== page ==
Lab hope for osteoarthritis pain

An artificial cannabis compound has been created to combat the pain of osteoarthritis.

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The new compound is a wholly synthetic cannabinoid molecule manufactured in a laboratory

An artificial cannabis compound has been created to combat the pain of osteoarthritis.

The drug acts on a pain-sensing pathway in the spinal cord called the cannabinoid receptor 2 (CB2).

Previous research has shown that cannabis chemicals can act as pain relievers, but their use is limited because of psychological side effects.

The new compound, called JWH133, is a wholly synthetic cannabinoid molecule manufactured in a laboratory that selectively targets CB2.

Research has shown that the CB2 receptor is present in human spinal cord tissue, at levels related to the severity of oesteoarthritis pain.

Scientists believe this is evidence that JWH133 may combat osteoarthritis pain in humans.

The findings are published in the online journal Public Library of Science ONE.

Lead researcher Professor Victoria Chapman, from the Arthritis Research UK Pain Centre at the University of Nottingham, said: "This finding is significant, as spinal and brain pain signalling pathways are known to make a major contribution to pain associated with osteoarthritis.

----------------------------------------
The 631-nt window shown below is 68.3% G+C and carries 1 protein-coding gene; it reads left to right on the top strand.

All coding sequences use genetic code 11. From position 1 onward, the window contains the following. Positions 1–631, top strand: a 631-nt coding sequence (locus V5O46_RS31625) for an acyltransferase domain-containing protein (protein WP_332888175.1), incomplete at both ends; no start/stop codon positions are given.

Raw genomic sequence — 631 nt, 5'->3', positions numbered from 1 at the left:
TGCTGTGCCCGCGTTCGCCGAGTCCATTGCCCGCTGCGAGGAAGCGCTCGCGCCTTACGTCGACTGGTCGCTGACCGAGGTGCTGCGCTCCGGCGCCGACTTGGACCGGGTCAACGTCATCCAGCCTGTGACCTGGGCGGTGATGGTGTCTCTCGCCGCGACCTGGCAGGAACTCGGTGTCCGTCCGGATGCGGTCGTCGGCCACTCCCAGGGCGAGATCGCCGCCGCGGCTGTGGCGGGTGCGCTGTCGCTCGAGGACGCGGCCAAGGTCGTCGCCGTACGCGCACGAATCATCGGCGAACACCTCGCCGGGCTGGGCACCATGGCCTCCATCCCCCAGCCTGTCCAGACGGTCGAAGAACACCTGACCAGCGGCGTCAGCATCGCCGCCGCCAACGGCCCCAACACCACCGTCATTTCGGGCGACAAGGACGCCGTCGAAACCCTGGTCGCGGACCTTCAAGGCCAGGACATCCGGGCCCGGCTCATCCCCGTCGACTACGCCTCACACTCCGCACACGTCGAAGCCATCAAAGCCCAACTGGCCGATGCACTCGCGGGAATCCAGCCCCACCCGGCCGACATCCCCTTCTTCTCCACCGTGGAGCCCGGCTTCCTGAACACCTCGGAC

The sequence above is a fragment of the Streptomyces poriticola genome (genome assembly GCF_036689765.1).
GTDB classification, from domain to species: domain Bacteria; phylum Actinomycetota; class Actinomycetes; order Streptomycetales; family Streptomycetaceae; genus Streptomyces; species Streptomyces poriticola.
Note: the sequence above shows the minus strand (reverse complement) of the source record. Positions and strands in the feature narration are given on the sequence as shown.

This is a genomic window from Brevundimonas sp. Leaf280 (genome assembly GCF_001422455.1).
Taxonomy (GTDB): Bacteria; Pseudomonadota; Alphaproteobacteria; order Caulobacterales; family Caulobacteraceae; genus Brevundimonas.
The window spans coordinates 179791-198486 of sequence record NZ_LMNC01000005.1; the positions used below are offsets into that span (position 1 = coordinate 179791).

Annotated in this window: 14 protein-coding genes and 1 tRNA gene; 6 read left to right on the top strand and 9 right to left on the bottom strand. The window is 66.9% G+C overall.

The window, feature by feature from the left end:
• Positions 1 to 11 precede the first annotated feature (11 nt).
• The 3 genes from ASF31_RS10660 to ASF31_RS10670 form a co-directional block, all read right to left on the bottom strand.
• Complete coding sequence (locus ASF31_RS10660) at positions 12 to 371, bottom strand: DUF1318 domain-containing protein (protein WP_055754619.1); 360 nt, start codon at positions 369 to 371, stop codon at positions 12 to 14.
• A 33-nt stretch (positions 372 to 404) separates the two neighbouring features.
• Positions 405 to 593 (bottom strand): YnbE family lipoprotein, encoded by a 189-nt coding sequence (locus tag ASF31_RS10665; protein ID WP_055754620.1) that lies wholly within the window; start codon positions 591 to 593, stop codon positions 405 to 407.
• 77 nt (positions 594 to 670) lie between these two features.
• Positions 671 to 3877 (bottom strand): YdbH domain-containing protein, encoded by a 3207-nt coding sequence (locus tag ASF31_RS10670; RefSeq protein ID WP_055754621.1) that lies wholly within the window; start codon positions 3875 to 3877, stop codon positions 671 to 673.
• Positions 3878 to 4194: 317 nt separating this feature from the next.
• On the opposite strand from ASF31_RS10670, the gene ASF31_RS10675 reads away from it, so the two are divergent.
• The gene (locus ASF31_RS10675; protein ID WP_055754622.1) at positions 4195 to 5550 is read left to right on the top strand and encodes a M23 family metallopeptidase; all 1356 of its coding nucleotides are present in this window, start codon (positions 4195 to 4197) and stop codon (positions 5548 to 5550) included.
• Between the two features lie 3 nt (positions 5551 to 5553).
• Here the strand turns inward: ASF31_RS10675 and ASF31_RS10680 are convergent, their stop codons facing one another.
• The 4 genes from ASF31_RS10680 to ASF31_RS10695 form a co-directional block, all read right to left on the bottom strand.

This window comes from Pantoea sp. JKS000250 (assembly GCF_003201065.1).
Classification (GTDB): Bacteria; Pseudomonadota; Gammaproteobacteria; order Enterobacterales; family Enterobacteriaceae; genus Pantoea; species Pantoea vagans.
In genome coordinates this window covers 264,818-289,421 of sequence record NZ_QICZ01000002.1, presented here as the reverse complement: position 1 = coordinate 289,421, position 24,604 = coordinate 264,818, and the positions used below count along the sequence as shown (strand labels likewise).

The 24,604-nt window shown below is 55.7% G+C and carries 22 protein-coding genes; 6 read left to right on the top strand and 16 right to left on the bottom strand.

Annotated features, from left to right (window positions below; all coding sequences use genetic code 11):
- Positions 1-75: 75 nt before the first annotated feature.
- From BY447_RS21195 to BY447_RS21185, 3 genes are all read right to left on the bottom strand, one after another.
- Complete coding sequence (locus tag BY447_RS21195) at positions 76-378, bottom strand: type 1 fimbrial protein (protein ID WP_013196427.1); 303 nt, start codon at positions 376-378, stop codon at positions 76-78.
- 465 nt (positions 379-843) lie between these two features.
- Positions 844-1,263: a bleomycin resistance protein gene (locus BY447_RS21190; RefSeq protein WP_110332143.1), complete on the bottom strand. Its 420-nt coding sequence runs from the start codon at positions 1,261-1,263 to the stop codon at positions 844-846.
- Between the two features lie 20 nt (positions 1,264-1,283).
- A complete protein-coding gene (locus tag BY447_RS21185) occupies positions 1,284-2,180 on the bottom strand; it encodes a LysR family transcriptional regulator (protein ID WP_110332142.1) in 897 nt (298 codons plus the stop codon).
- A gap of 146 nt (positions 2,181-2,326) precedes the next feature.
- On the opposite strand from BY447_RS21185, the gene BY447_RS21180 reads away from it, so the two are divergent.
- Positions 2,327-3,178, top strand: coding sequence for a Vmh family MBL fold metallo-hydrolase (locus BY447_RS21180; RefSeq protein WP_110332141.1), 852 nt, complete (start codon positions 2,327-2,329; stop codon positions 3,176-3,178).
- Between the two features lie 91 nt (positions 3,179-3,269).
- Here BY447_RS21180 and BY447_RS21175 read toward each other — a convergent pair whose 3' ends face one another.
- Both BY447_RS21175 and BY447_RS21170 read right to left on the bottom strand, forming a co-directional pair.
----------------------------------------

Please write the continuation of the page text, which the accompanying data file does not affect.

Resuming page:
"These new data support the further evaluation of the selective cannabinoid-based interventions for the treatment of osteoarthritis pain."

The research suggests that the compound may have a twin affect, reducing both pain and joint inflammation.

Professor Alan Silman, medical director of Arthritis Research UK, said: "Millions of people are living with the severe, debilitating pain caused by osteoarthritis, and better pain relief is urgently needed.

"This research does not support the use of recreational cannabis use. What it does suggest is that there is potential to develop a synthetic drug that mimics the behaviour of cannabinoid receptors without causing serious side effects."

Osteoarthritis affects eight million people the UK and occurs when the cartilage at the ends of bones wears away, causing joint pain and stiffness.

Current treatment is limited to pain relief, exercise, physiotherapy, weight-loss and joint replacement. There are currently no drugs that slow down the progression of osteoarthritis.